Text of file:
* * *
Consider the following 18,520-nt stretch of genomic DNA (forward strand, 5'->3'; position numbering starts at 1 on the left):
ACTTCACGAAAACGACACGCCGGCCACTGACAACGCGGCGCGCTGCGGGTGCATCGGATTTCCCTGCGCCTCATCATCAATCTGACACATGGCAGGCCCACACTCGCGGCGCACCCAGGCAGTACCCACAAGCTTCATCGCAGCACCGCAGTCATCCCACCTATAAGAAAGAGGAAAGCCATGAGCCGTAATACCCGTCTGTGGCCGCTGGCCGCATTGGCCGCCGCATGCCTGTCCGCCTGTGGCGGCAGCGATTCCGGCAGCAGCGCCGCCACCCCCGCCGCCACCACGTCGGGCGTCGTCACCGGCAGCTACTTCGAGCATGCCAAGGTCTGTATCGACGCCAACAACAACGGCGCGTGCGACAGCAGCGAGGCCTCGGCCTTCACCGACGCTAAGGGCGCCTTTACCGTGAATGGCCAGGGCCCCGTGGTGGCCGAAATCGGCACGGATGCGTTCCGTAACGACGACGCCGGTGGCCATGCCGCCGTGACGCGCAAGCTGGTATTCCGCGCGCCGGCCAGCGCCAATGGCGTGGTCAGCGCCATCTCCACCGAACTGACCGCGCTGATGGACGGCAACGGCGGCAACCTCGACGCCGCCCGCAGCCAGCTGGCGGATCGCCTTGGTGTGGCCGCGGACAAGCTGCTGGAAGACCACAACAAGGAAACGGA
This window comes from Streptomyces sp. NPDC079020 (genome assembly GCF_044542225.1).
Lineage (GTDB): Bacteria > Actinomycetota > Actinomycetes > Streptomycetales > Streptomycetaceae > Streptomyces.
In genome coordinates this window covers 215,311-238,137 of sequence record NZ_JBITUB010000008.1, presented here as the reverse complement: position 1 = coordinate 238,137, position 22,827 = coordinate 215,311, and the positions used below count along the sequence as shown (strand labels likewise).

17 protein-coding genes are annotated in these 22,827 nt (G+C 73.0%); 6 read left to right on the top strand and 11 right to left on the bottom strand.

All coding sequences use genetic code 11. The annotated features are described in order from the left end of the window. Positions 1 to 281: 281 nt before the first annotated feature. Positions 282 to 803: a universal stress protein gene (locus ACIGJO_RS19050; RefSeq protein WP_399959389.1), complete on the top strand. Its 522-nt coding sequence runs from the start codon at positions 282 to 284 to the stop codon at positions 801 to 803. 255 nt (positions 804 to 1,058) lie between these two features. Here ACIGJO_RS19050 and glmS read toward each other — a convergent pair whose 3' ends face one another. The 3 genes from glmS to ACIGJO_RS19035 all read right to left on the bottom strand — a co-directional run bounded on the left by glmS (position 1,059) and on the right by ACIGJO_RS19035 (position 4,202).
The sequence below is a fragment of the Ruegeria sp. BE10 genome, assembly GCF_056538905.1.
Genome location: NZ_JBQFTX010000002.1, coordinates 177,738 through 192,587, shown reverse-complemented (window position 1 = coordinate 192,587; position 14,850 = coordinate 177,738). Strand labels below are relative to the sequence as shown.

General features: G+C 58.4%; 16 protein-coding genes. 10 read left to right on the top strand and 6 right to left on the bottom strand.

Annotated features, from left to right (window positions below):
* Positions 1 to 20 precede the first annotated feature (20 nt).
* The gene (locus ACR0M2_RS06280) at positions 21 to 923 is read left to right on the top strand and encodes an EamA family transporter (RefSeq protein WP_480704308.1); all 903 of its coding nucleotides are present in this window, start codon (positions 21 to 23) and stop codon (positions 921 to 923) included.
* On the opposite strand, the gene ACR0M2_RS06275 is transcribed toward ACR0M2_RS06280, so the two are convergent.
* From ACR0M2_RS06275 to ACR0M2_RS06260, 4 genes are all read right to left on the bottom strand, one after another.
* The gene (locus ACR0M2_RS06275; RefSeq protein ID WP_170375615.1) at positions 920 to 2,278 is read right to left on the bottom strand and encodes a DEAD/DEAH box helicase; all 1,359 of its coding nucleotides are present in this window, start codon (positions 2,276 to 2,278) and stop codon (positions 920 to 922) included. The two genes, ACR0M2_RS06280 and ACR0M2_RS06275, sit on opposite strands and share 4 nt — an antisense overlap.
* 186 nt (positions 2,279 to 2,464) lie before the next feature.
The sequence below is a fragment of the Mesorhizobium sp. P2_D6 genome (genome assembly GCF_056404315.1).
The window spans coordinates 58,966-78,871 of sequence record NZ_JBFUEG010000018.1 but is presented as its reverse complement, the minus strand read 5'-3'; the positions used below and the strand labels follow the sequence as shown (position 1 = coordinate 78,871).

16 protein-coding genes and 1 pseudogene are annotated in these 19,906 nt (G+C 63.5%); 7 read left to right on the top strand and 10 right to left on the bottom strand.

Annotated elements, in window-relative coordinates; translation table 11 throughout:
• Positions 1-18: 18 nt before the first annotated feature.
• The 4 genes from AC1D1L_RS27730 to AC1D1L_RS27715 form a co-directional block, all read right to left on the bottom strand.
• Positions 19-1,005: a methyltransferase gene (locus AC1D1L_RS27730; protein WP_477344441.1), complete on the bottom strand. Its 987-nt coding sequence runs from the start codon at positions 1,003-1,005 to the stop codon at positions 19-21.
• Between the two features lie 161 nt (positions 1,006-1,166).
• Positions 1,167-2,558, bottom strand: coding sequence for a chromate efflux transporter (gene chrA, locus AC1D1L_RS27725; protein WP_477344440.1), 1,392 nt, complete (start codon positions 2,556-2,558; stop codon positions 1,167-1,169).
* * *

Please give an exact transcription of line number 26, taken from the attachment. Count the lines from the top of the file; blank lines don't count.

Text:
• Positions 1,167-2,558, bottom strand: coding sequence for a chromate efflux transporter (gene chrA, locus AC1D1L_RS27725; protein WP_477344440.1), 1,392 nt, complete (start codon positions 2,556-2,558; stop codon positions 1,167-1,169).